However, this alarm is of sufficient duration and intensity to alert the user to a potential failure of the supply to the equipment being supplied through the plug of which the alarm circuit forms part.

The circuit illustrated in Figure 5 may also be incorporated in a plug, an adaptor or an appliance as desired in different circumstances. It represents a more economical version using low cost components. As can be seen the circuit comprises input terminals 29,30 defining positive and neutral rails 31,32 respectively. The positive rail contains a voltage dropping resistor 33 and a half-crane rectifier diode 34 connected to the base of an npn transistor 35 the emitter of which is connected to the reset input of a binary ripple counter 36.

The ripple counter 36 has a Vcc input 37 connected to the collector of the transistor 35 and to a circuit node 53 connected to the biasing inputs of two gates 39,40 and to ground via a main storage capacitor 41 which has a zenerdiode 42 in parallel thereto operating to regulate the circuit to 12 volts.

The emitter of the transistor 35 is connected to the reset input 38 of the binary ripple counter 36 so as to hold this"off'whenever there is a power supply connected between the terminals 29,30 and thus a voltage appearing at the emitter.

An RC circuit comprising resistor 47 and capacitor 46 are connected in parallel to oscillator inputs 41,42 of the ripple counter 36 and to a clock input 43. Respective sets of outputs 44,45 from the ripple counter 36 lead to inputs to the gates 39,40.

Gate 39 has an output leading via a resistor 48 to a light-emitting diode 49 the anode of which is connected to the ground line 32, and gate 40 has an output leading to a piezo electric acoustic transducer 50 which likewise is grounded at its other terminal.

In operation of the circuit described above the binary ripple counter 36 is held off, as mentioned above, by the transistor 35 applying the half-wave rectified signal coming from the diode 34 to its reset input 38 when mains voltage is applied across the terminals 29, 30. At the same time this causes the capacitor 41 to charge gradually to a maximum of 12 volts, limited by the zenerdiode 42. Charging time for the capacitor 41 is about 10 seconds.

When the voltage across the terminals 29,30 fails, for example because the plug 18 is withdrawn, or the mains voltage suffers an interruption, or even if the switch 16 is inadvertently turned off, the reset signal on input 38 is removed and the oscillator circuit 46,47 becomes active, causing the binary ripple counter 36 to cycle through a 14 stage binary count. The outputs 44,45 are activated as the counter increments through its count. The selection of outputs to which the gates 39,40 are connected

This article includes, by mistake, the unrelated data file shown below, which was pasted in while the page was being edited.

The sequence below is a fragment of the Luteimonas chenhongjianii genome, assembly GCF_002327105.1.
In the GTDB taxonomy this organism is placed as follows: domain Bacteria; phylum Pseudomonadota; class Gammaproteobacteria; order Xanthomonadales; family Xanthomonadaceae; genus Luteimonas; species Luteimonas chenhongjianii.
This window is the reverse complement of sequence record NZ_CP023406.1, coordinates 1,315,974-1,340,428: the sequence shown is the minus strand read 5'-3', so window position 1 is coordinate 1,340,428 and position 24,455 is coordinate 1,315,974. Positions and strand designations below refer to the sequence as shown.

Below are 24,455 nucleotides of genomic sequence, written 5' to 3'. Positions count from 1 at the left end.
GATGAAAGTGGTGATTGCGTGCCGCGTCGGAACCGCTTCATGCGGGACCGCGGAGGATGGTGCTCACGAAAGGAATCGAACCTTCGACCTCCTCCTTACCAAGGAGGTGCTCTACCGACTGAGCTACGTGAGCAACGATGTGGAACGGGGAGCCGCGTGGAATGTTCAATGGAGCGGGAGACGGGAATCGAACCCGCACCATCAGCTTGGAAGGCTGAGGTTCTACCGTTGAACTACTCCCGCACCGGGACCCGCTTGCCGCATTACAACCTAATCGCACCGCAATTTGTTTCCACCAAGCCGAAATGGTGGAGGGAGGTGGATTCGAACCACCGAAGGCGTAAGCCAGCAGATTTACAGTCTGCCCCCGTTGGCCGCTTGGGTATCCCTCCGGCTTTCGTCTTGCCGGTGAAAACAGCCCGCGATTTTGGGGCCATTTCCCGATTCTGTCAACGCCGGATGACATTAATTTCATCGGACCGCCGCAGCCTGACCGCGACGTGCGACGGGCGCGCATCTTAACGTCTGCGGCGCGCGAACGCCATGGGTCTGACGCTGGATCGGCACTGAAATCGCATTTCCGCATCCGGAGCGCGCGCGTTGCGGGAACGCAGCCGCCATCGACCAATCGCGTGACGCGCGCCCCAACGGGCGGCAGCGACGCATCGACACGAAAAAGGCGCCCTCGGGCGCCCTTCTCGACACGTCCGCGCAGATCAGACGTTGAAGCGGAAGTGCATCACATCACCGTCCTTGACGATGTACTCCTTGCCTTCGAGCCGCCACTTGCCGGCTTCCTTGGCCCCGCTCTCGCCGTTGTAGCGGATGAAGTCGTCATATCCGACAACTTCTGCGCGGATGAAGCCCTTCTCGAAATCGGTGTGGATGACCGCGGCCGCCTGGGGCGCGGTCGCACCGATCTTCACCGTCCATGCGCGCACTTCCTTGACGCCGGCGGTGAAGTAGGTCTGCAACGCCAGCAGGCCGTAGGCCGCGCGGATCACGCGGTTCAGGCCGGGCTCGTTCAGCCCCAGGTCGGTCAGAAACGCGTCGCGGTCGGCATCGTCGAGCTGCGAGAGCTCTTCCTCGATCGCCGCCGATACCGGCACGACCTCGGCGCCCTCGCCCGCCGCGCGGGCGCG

allows a selection of different tones and sequences with different outputs. The gate 40 supplies a 4 kilohertz signal to the acoustic transducer 50 and the gate 39 provides a pulsing signal to the light-emitting diode 49. As the binary ripple counter cycles through its count it wraps around and repeats the count continuously until the capacitor 41 is discharged both through the ripple counter 36 itself (providing the power to the Vcc input 37) and biasing the gates 39,40.

Biasing for the transistor 35 is achieved via the capacitor/resistor combination comprising capacitor 51 and resistor 52 which connect the reset input 38 to the ground line 32.

Thus, again, the circuit comprises an entirely self-contained detector and alarm, requiring no separate power source or battery, operating to store energy from the mains when connected thereto in order to provide an output signal for a limited time period after removal of the mains power for any reason.

In other embodiments (not shown) the acoustic transducer may be driven by a voice synthesiser. This may be programmable to identify the individual electrical appliance to which it is connected. A short range radio transmitter may also be incorporated, acting, when energised, to trigger a remote alarm if the device is used for high security purposes.